How to Frame a Template

How to Frame a Template

How do you write a description of a patient you haven’t seen yet? Each patient encounter is unique. There are always extenuating circumstances, a typical symptoms or something that make a particular patient encounter unlike any before it. Some of these nuances have clinical significance, while others do not. In this article, we will discuss how to make a template for a patient you haven’t seen yet. In this article, we will discuss how to create templates specifically oriented towards diagnosis or treatment so that your final SOAP note reaches its maximum potential.

Truly, it is difficult to write a description of something that has not yet been observed. Yet, a large portion of the variability seen in patient encounters can be accounted for through the use of templates.

Templates should be organized by chief complaint. Templates for anemia will contain the relevant information for the workup of an anemic patient, but not for a patient with diabetes. This significantly narrows the amount of information that is needed. Instead of asking questions about how the patient monitors the blood sugar, preformatted text will be geared toward whether or not the patient has pica symptoms or if they have ever had a Roux-en-Y gastric bypass. Templates can be as nuanced as necessary.

There are certain elements of an encounter that always take place. For example, if the patient has pain, they are typically asked about onset, quality, radiation, severity, timing etc. A preformatted template can contain space for documentation of these elements. Just filling in the blanks, so to speak. The challenge comes when specific questions are asked. These questions are typical yes or no style questions. It is impossible to know beforehand to which questions the patient will answer yes and which they will answer no. Some get around this problem by making a table of these symptoms and then simply document an “x” next to the pertinent positives. This is typically effective, though it can have its drawbacks.

One problem with this way of documenting is that it changes the way the document is read. These types of questions typically appear in the history of present illness (HPI) section of a SOAP note. This section is typically in narrative format. Making a break from a narrative to review a table is slightly more cumbersome for the reader. Another drawback is that it does not allow for commentary. The patient may answer “yes” to a particular question, but it turns out they are referencing an old symptom or symptom related to another, already known, diagnosis. This is information that is important when it comes to clinical decision making. The nuances of these circumstances should be documented.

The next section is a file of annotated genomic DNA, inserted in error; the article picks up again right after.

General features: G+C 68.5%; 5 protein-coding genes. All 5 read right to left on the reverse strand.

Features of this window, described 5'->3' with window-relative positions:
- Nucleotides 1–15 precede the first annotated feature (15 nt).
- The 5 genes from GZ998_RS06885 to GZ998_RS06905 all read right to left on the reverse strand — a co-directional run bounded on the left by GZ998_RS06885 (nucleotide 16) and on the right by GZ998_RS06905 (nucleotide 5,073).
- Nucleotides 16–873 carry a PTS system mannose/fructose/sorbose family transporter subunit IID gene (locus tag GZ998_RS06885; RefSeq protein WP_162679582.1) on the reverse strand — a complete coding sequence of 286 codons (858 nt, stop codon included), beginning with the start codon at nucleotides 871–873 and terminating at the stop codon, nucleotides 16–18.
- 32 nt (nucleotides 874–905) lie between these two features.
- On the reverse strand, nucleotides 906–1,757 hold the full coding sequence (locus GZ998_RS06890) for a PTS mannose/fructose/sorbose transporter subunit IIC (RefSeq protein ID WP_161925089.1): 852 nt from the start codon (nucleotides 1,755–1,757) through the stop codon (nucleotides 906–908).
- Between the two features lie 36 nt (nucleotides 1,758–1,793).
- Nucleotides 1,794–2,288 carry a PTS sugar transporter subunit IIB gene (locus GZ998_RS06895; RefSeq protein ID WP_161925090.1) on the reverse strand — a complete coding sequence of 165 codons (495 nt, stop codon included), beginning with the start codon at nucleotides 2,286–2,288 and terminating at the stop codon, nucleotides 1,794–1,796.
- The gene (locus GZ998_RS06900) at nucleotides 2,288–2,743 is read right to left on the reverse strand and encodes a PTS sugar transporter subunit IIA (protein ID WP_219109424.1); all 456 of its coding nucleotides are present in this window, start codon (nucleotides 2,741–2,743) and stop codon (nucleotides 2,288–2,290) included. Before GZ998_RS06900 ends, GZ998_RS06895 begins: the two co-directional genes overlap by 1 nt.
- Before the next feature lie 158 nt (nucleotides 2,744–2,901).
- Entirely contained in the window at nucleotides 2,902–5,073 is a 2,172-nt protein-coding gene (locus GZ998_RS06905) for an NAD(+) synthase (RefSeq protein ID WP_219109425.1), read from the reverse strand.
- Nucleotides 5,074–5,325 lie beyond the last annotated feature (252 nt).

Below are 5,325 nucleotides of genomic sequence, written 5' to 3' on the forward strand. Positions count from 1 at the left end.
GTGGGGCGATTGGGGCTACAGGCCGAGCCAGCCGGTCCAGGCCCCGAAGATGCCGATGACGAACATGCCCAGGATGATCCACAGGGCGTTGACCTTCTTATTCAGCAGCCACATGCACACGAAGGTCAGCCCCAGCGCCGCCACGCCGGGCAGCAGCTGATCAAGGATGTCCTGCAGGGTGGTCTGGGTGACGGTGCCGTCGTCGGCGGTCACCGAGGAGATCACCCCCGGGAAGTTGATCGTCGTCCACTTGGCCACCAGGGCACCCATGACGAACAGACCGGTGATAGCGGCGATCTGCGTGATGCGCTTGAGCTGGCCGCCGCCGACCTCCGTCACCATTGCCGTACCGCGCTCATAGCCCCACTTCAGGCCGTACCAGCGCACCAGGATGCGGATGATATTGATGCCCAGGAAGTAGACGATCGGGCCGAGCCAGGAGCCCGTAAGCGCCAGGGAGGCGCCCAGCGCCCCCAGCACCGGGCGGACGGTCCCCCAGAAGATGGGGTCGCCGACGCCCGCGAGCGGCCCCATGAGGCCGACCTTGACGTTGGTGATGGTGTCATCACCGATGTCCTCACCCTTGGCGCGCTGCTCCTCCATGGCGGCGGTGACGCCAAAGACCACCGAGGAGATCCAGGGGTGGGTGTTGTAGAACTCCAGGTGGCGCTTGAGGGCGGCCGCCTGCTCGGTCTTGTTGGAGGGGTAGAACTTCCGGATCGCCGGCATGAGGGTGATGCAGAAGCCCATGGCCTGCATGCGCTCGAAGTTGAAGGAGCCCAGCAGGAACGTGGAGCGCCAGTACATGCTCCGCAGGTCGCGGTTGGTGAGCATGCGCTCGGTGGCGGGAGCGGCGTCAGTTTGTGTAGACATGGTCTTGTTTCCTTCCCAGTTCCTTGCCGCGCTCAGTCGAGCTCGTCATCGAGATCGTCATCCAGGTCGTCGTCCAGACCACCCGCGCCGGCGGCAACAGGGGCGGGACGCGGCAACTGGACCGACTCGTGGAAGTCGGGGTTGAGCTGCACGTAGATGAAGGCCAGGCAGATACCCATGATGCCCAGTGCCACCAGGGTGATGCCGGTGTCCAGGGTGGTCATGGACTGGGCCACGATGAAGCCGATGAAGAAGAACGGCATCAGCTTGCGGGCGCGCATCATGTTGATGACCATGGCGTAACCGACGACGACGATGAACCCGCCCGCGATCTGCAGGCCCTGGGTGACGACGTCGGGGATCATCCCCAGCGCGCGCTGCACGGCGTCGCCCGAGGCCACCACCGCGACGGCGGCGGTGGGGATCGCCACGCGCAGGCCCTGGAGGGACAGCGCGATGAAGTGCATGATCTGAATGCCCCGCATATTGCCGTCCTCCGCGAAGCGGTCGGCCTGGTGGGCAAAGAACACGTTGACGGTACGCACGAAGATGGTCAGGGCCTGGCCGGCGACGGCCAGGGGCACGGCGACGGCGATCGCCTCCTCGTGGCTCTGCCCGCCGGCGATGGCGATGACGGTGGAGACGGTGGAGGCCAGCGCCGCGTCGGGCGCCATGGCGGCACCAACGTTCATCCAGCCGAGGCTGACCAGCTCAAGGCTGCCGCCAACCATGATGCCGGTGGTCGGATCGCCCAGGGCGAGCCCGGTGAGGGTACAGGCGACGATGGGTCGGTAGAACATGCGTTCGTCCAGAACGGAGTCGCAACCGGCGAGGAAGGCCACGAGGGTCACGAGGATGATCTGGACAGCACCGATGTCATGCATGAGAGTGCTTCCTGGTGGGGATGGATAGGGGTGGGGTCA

At SOAPassist, we typically address this problem by making a list of associated symptoms in the narrative format and then documenting them in the negative. For example, “Associated symptoms include [ ]. The patient denies palpitations, shortness of breath, headache, back pain, or abdominal pain.” Whether you’re documenting real time during a patient encounter or you have printed out your template to enter later, this solution is effective. Simply move the symptoms into the previous sentence if the patient is experiencing them. This editing process is simple and maintains a comfortable flow for the reader.

Templates come in all shapes and sizes. Yet, convention is a useful tool when it comes to real-time utilization templates. One convention we use at SOAPassist is documenting everything in the negative. Questions, symptoms, medical history and more are all documented as if the patient does not have them. There are several reasons for this. Patients typically have fewer than half of the associated symptoms asked. Since these questions are already in the negative, it means the provider has to do less editing work on the back end.

The other reason we use this convention is that it helps providers know what to expect. When reading through a template they can expect that everything in the template is in the negative and therefore must be switched to the positive if it is pertinent to the patient.

We use other conventions as well. We have a very structured format for documenting onset, quality, radiation, severity, and timing as these are commonly asked questions as it relates to pain. We realize that many medical providers already have a convention for asking these types of questions. That’s why we were sure to include the ability for providers to adapt the SOAPassist curated templates to their own practice.

All of these conventions are designed to streamline the medical documentation process for the provider.

Disclaimer: SOAPassist curated templates are created for use by licensed medical providers. While they are examples of what a provider might document, their intended purpose is to provide a starting point for documentation and do not constitute medical recommendations.